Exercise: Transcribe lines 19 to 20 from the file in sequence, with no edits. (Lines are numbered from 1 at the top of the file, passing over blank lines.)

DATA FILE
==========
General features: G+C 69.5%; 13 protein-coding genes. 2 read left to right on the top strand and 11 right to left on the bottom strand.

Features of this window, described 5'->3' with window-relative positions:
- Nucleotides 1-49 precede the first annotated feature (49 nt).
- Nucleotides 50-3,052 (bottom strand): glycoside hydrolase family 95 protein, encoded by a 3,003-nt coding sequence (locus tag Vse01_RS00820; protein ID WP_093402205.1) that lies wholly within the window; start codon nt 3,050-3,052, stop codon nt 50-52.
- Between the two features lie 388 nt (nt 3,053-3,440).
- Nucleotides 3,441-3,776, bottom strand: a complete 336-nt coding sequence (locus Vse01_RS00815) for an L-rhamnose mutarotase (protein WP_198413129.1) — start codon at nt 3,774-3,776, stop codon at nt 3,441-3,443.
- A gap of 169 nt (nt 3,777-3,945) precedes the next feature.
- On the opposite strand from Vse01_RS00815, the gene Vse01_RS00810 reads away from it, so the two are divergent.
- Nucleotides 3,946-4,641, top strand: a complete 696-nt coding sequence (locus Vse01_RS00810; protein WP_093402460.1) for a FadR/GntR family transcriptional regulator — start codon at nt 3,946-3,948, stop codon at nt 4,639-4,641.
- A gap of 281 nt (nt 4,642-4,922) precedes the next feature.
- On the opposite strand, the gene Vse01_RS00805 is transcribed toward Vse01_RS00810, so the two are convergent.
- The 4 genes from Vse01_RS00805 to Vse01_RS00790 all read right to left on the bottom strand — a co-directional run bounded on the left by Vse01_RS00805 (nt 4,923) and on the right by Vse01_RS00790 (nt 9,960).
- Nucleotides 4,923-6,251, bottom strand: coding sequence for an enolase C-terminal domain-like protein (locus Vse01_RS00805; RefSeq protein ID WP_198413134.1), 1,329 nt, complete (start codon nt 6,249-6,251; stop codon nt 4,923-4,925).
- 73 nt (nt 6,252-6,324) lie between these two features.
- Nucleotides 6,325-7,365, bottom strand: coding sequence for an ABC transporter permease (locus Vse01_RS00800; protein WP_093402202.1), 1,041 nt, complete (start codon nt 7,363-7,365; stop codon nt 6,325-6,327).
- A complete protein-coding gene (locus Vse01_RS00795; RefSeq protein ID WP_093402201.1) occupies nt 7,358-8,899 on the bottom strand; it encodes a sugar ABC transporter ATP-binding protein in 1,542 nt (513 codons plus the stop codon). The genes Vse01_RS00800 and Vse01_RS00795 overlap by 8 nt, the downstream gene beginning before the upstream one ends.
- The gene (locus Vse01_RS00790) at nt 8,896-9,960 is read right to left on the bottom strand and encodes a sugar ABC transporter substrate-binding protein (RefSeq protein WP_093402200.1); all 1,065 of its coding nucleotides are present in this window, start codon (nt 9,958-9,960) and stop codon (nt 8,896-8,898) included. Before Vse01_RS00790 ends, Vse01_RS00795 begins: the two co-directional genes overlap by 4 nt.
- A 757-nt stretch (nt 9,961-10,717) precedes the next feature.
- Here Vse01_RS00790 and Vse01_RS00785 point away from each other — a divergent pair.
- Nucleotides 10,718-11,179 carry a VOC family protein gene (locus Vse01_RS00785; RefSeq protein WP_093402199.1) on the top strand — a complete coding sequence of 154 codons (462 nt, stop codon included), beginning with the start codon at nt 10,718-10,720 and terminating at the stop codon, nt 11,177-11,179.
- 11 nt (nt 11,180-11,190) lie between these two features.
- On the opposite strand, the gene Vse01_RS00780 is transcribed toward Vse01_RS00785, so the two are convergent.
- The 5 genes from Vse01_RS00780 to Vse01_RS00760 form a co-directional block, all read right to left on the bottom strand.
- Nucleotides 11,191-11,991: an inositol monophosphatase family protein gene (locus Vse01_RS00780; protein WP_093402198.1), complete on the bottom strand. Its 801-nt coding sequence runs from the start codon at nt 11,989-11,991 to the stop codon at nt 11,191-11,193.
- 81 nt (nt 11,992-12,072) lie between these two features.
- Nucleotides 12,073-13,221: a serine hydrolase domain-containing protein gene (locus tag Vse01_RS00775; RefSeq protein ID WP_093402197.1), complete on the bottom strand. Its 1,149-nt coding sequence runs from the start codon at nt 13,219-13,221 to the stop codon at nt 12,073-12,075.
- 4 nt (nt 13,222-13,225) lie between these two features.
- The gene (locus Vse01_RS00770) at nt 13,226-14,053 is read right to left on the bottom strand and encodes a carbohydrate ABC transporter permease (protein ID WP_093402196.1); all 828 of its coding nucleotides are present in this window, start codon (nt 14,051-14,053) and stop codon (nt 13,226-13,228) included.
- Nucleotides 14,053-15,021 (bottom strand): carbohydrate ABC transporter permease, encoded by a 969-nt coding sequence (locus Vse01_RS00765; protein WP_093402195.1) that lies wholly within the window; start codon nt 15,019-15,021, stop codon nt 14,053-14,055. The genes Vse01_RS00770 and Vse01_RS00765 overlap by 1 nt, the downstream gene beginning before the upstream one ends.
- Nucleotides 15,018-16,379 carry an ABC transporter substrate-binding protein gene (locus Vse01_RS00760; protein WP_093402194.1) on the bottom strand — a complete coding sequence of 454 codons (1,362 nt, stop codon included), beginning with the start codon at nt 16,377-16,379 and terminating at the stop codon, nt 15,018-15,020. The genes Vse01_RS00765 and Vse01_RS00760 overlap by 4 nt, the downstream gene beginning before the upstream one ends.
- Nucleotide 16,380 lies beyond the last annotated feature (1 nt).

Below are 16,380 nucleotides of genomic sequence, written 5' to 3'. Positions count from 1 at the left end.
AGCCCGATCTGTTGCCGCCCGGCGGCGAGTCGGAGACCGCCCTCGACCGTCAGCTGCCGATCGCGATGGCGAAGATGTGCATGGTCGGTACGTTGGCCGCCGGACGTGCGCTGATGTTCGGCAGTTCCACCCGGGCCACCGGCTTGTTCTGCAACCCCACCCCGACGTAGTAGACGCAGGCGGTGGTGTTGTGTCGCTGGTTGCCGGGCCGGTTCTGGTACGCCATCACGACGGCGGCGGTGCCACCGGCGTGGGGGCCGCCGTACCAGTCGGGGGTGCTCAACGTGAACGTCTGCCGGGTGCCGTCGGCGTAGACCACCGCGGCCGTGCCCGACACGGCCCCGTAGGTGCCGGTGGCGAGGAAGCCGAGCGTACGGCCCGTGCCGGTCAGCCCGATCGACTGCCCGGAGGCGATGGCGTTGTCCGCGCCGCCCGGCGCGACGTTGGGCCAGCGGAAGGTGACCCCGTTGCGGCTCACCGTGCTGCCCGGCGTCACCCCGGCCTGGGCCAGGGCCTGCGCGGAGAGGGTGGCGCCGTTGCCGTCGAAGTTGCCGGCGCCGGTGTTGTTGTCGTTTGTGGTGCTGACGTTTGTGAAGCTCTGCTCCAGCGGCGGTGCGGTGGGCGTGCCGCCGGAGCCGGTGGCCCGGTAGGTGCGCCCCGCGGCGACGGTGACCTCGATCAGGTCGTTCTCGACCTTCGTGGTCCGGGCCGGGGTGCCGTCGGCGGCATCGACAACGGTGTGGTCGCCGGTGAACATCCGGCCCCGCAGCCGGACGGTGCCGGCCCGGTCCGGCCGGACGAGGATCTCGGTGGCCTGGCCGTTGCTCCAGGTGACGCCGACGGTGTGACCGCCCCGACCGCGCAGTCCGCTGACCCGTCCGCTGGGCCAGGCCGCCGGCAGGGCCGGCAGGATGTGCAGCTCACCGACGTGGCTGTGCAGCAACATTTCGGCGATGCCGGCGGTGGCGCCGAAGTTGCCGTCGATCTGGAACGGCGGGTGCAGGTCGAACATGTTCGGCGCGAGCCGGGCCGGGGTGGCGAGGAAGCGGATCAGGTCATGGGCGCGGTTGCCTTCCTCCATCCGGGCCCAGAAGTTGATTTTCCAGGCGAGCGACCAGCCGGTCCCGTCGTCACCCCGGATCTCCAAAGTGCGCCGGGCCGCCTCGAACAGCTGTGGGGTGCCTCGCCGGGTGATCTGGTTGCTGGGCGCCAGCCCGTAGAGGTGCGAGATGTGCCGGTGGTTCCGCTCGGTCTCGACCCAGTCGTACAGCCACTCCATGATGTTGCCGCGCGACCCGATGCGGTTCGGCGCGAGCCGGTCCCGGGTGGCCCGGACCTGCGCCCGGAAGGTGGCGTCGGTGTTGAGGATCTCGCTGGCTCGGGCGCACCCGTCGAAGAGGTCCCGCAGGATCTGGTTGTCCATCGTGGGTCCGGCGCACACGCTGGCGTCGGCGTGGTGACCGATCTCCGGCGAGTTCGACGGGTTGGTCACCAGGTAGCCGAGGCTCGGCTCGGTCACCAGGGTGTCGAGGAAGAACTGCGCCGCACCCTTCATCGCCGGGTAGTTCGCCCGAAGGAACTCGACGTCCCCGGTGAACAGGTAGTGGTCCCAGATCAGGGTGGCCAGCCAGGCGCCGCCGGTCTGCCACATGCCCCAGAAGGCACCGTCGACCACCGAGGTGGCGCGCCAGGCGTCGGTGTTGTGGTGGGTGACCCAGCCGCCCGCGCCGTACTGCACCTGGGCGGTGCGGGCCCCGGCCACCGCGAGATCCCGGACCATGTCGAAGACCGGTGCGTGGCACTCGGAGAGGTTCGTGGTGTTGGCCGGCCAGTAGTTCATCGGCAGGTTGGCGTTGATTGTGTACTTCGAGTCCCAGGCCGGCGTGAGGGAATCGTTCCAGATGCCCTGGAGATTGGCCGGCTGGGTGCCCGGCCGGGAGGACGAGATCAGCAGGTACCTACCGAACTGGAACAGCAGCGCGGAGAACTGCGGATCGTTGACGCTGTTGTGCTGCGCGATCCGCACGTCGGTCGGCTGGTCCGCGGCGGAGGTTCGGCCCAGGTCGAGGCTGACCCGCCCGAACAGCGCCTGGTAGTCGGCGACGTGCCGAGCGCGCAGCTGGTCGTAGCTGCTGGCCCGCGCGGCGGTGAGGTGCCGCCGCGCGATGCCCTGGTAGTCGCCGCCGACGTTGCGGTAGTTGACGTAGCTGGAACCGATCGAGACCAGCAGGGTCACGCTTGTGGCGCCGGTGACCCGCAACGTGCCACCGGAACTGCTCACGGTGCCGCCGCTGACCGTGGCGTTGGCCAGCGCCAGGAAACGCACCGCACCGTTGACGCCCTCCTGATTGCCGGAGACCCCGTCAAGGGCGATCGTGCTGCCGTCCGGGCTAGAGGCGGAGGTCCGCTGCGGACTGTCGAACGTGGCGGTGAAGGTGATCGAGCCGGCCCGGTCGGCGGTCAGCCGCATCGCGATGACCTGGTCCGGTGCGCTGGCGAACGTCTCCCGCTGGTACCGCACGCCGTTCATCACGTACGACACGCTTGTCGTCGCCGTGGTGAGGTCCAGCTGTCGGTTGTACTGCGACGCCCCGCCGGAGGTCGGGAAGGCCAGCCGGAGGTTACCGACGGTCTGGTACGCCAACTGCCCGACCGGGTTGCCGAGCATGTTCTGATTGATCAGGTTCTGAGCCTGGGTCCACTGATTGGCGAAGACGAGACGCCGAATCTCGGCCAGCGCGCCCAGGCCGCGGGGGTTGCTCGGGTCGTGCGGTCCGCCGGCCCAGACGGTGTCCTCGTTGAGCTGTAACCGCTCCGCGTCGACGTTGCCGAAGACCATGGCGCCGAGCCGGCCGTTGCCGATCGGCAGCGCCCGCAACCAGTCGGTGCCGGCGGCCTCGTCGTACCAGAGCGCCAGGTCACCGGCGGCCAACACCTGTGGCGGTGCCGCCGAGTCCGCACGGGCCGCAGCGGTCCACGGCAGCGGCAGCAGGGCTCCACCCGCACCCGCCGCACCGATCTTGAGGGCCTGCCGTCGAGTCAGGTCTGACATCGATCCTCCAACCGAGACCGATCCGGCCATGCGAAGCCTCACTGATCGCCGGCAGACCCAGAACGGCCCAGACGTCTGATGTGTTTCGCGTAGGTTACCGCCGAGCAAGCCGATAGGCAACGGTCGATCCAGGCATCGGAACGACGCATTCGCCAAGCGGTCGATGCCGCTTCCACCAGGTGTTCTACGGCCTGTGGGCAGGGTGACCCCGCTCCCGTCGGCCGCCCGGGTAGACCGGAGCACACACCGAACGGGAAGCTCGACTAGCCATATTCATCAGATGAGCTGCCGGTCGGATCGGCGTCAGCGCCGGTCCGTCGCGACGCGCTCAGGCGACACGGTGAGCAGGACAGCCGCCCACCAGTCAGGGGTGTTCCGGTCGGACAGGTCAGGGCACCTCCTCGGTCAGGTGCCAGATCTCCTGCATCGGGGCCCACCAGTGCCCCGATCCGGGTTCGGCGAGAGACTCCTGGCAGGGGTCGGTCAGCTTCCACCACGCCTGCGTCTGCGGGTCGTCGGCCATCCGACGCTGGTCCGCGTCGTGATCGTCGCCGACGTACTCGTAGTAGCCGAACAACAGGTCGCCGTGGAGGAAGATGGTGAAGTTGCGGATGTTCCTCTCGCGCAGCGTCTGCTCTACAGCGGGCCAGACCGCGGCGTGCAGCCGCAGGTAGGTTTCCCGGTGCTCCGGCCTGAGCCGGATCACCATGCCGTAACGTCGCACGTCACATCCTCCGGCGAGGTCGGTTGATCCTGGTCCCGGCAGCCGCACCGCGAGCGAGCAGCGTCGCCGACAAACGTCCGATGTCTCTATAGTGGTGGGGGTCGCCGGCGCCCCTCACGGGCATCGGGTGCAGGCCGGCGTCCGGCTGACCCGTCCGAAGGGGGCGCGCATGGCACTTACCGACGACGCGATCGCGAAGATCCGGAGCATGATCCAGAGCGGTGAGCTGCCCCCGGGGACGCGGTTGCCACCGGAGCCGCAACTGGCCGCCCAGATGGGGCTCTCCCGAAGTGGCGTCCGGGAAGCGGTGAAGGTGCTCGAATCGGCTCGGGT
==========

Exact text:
- Here Vse01_RS00790 and Vse01_RS00785 point away from each other — a divergent pair.
- Nucleotides 10,718-11,179 carry a VOC family protein gene (locus Vse01_RS00785; RefSeq protein WP_093402199.1) on the top strand — a complete coding sequence of 154 codons (462 nt, stop codon included), beginning with the start codon at nt 10,718-10,720 and terminating at the stop codon, nt 11,177-11,179.